|Other - Sponsored by: CCT REU Program
|Einstein, gravitational waves and black holes
|Gabriela Gonzalez, Louisiana State University
|for the LIGO Scientific Collaboration and the Virgo Collaboration
|Digital Media Center Theatre
July 26, 2017 - 05:00 pm
More than a hundred years ago, Einstein predicted that there were ripples in the fabric of space-time traveling at the speed of light: gravitational waves. On September 14, 2015, the LIGO detectors in Hanford, Washington and Livingston, Louisiana in the US registered for the first time ever a loud gravitational wave signal traveling through Earth, created more than a billion years ago by the merger of two black holes. A few months later, in December 2015, another signal, also from black holes, was detected. These observations marked the beginning of gravitational wave astronomy. We will describe the history and details of the observations, and the gravity-bright future of the field.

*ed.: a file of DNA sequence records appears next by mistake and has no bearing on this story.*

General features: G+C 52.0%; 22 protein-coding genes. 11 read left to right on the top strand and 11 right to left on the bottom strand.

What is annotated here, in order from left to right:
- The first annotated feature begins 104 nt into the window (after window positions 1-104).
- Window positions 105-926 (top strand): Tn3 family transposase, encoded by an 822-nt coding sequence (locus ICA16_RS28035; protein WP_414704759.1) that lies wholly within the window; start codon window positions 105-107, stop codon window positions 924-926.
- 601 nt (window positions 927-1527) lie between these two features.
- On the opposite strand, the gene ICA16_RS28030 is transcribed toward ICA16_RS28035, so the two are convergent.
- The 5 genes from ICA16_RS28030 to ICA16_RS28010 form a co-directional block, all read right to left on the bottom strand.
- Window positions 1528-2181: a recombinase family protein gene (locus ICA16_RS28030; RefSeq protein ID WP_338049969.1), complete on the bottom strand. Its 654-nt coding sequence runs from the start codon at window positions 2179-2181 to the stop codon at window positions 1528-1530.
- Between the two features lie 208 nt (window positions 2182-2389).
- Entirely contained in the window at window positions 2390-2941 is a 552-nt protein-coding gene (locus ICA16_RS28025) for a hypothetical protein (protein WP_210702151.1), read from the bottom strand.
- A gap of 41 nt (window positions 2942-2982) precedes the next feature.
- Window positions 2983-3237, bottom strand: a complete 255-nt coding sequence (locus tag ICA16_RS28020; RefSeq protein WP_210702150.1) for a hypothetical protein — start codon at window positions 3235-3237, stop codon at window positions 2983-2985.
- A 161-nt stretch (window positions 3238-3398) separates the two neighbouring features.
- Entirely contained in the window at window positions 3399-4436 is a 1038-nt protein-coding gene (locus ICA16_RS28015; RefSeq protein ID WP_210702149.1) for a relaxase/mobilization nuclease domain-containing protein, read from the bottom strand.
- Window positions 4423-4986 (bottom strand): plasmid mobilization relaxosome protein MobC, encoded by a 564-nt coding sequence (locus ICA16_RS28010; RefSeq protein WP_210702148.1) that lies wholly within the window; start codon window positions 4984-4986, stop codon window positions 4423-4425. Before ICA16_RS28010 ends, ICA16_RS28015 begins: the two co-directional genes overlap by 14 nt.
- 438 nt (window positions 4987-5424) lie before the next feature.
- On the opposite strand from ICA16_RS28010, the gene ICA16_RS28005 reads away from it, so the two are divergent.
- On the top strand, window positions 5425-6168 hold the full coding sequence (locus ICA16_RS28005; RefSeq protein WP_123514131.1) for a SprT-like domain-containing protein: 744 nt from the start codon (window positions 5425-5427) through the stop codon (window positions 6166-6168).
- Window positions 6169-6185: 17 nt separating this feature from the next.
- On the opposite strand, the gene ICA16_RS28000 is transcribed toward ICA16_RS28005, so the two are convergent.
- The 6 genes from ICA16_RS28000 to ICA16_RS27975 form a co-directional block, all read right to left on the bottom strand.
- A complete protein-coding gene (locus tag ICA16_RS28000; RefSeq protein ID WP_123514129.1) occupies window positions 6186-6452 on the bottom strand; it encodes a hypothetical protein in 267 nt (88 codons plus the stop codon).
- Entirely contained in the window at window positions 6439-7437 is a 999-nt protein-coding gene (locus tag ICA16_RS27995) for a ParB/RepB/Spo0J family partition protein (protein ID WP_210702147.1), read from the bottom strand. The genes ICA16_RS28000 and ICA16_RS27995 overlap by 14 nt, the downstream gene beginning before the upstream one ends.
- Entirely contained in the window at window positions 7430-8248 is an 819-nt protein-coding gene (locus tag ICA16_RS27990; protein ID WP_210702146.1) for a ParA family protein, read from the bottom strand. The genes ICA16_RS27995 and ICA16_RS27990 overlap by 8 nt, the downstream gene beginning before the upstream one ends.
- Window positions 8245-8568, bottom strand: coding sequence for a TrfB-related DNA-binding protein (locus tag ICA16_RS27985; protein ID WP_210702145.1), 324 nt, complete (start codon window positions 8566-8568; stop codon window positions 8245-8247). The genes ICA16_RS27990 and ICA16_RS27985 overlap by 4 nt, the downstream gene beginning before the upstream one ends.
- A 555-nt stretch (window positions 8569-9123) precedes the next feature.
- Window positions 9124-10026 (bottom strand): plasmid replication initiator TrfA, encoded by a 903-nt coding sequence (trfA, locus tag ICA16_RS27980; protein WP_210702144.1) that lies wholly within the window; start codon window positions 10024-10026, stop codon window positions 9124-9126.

González's research and work as the former spokesperson for the 1,000-member international LIGO Scientific Collaboration opened a new window of discovery to the cosmos. This milestone discovery was recognized as the 2016 Breakthrough of the Year by Science magazine. González has been recognized as one of the “Ten People Who Mattered” by the scientific journal Nature; a recipient of the 2017 National Academy of Sciences Award for Scientific Discovery; a newly elected member of the American Academy of Arts and Sciences; Scientist of the Year by Great Minds in STEM; and elected as a member to the National Academy of Sciences two months ago. She was the longest serving elected spokesperson for the LIGO Scientific Collaboration — a position she held for six years.
|Refreshments will be served.